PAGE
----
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My Boss 1099s Me, Am I Really an Independent Contractor? (2017)

If your boss gives you a 1099 tax form each year, does that mean you are an independent contractor? What if you signed an independent contractor agreement? What if you submit invoices to your boss to be paid?

The answer may surprise you.

Every year millions of workers are misclassified as independent contractors, illegally denying them a slew of legal protections: minimum wage, overtime, meal breaks, rest breaks, mileage expense reimbursement, and other rights provided by state and federal labor codes. By one account, the federal government estimates that it loses $3-4 billion annually in tax income and employment tax revenues due to worker misclassification. That represents only a small fraction of the actual wages lost by the hard working employees who are victims of this common form of wage theft.

When workers are cheated out of even a small portion of their wages, it can lead to unpaid bills and sleepless nights for them. Sometimes the employers who engage in worker misclassification simply don’t know the law. All too often, however, they know exactly what they’re doing and should be punished. Fortunately, misclassification triggers a wide range of civil damages, hefty penalties, tax liability, and sometimes even criminal charges against the employer.

Below is the legal test for determining if you are misclassified as an independent contractor:

California’s Multifactor Test to Determine Classification

California courts look for 10 signs of an independent contractor relationship, as first established by the California Supreme Court in the 1989 case of S.G. Borello & Sons v. Department of Indus. Relations. The signs or “factors” must be viewed together as a whole, with no one particular factor controlling. If your answer to any of the following 10 questions is “yes”, then a judge may find that you are an employee, not an independent contractor, and you may be entitled to a hefty award of damages and penalties. Obviously, the more yeses you answer, the better your chances. It is important to note that misclassification of the employment relationship is a question of fact that must be determined either by a judge in a bench trial or by a jury in a jury trial.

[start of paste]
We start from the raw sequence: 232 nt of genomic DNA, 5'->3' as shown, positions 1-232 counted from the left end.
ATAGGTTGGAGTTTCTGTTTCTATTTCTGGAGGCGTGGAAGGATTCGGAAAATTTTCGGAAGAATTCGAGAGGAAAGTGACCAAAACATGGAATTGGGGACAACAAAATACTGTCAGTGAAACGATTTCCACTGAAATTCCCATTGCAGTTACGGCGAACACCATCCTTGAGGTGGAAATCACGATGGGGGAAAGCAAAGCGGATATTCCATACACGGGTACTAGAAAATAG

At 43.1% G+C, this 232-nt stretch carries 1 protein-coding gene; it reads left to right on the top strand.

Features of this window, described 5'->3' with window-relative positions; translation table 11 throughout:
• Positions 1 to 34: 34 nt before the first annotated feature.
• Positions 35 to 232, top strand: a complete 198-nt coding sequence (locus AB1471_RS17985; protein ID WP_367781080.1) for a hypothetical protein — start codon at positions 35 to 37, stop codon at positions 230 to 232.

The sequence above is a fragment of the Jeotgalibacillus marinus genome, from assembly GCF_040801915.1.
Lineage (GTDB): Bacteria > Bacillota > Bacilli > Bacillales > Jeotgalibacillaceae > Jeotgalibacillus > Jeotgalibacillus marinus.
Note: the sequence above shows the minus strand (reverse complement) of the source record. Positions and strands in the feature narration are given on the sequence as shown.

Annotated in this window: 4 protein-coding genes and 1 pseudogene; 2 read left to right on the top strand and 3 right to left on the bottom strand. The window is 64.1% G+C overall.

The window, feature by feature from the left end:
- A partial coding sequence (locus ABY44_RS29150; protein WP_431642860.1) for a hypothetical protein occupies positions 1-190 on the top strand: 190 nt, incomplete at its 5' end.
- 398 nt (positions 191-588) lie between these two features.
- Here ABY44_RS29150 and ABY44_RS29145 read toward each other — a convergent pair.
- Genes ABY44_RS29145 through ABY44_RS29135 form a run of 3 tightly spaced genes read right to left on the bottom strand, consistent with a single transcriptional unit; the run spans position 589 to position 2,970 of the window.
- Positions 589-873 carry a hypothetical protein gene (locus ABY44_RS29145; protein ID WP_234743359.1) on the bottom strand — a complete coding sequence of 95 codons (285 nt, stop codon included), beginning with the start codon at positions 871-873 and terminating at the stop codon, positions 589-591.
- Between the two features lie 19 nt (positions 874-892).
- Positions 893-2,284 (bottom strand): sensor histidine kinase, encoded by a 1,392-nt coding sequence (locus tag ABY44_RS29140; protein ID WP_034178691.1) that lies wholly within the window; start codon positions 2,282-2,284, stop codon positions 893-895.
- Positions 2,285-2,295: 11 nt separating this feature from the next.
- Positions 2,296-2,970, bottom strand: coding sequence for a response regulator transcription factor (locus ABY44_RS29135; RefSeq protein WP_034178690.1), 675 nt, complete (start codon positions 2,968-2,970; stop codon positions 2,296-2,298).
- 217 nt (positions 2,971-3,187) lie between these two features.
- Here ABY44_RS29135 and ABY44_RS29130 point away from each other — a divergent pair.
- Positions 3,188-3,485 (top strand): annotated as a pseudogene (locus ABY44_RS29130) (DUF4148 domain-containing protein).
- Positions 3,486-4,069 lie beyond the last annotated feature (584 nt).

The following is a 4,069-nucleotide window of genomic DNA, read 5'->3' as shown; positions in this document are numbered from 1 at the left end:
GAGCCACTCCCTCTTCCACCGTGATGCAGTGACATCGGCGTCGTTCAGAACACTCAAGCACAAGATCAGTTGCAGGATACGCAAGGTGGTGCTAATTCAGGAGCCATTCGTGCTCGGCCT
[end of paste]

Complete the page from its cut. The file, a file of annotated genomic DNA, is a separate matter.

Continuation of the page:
Factor 1-Right to Control:

Does your employer have the right to control how you do your work? This is hands down the most important factor to be considered. Whether your employer actually exercises the right to control your work is irrelevant, rather it is whether or not your employer has the right to control the manners and means of accomplishing the work you perform (in other words, control over the details). Some amount of freedom of action does not turn you into an independent contractor so long as your employer has general supervision and control over how you do your work.

Factor 2-At Will:

Is your employment relationship at will? An employment relationship where the employer can fire you at any time for any (or no) reason suggests you are an employee rather than an independent contractor. Unless you have a contract or union agreement with your employer, you are probably an at-will employee, like almost every other employee in California.

Factor 3-Part of the Regular Business:

Is the work you do part of the regular business of your employer? If your employer is a retailer and you do sales, or if your employer is a restaurant and you do the cooking or serving, then your work is part of the regular business of the employer and you are probably an employee, not an independent contractor. If on the other hand, you just paint the outside of the restaurant, or you install and maintain the computers and internet for the retail store, then your work is incidental to the employer’s regular business and you may be an independent contractor.